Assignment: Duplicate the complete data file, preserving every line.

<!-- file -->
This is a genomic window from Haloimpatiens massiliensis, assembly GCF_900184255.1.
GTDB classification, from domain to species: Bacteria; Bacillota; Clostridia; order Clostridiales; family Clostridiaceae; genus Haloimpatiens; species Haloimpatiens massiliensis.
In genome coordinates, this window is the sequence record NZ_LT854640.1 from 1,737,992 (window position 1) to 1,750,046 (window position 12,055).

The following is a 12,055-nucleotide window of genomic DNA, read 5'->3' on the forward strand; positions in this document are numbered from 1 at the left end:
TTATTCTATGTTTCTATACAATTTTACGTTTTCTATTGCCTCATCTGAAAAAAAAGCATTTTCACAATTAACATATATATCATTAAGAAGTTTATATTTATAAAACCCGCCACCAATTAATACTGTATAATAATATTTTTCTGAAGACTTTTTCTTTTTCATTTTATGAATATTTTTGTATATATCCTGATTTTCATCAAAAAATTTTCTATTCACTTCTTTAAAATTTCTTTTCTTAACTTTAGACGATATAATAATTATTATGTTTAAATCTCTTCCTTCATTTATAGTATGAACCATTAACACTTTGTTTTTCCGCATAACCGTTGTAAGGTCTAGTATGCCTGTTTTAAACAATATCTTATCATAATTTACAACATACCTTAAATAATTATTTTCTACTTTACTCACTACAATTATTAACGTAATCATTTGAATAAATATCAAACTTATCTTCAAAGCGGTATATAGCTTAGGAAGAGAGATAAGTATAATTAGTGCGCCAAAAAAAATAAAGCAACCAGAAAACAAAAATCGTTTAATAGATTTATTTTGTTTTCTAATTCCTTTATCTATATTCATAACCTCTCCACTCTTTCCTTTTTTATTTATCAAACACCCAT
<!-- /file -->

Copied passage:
This is a genomic window from Haloimpatiens massiliensis, assembly GCF_900184255.1.
GTDB classification, from domain to species: Bacteria; Bacillota; Clostridia; order Clostridiales; family Clostridiaceae; genus Haloimpatiens; species Haloimpatiens massiliensis.
In genome coordinates, this window is the sequence record NZ_LT854640.1 from 1,737,992 (window position 1) to 1,750,046 (window position 12,055).

The following is a 12,055-nucleotide window of genomic DNA, read 5'->3' on the forward strand; positions in this document are numbered from 1 at the left end:
TTATTCTATGTTTCTATACAATTTTACGTTTTCTATTGCCTCATCTGAAAAAAAAGCATTTTCACAATTAACATATATATCATTAAGAAGTTTATATTTATAAAACCCGCCACCAATTAATACTGTATAATAATATTTTTCTGAAGACTTTTTCTTTTTCATTTTATGAATATTTTTGTATATATCCTGATTTTCATCAAAAAATTTTCTATTCACTTCTTTAAAATTTCTTTTCTTAACTTTAGACGATATAATAATTATTATGTTTAAATCTCTTCCTTCATTTATAGTATGAACCATTAACACTTTGTTTTTCCGCATAACCGTTGTAAGGTCTAGTATGCCTGTTTTAAACAATATCTTATCATAATTTACAACATACCTTAAATAATTATTTTCTACTTTACTCACTACAATTATTAACGTAATCATTTGAATAAATATCAAACTTATCTTCAAAGCGGTATATAGCTTAGGAAGAGAGATAAGTATAATTAGTGCGCCAAAAAAAATAAAGCAACCAGAAAACAAAAATCGTTTAATAGATTTATTTTGTTTTCTAATTCCTTTATCTATATTCATAACCTCTCCACTCTTTCCTTTTTTATTTATCAAACACCCAT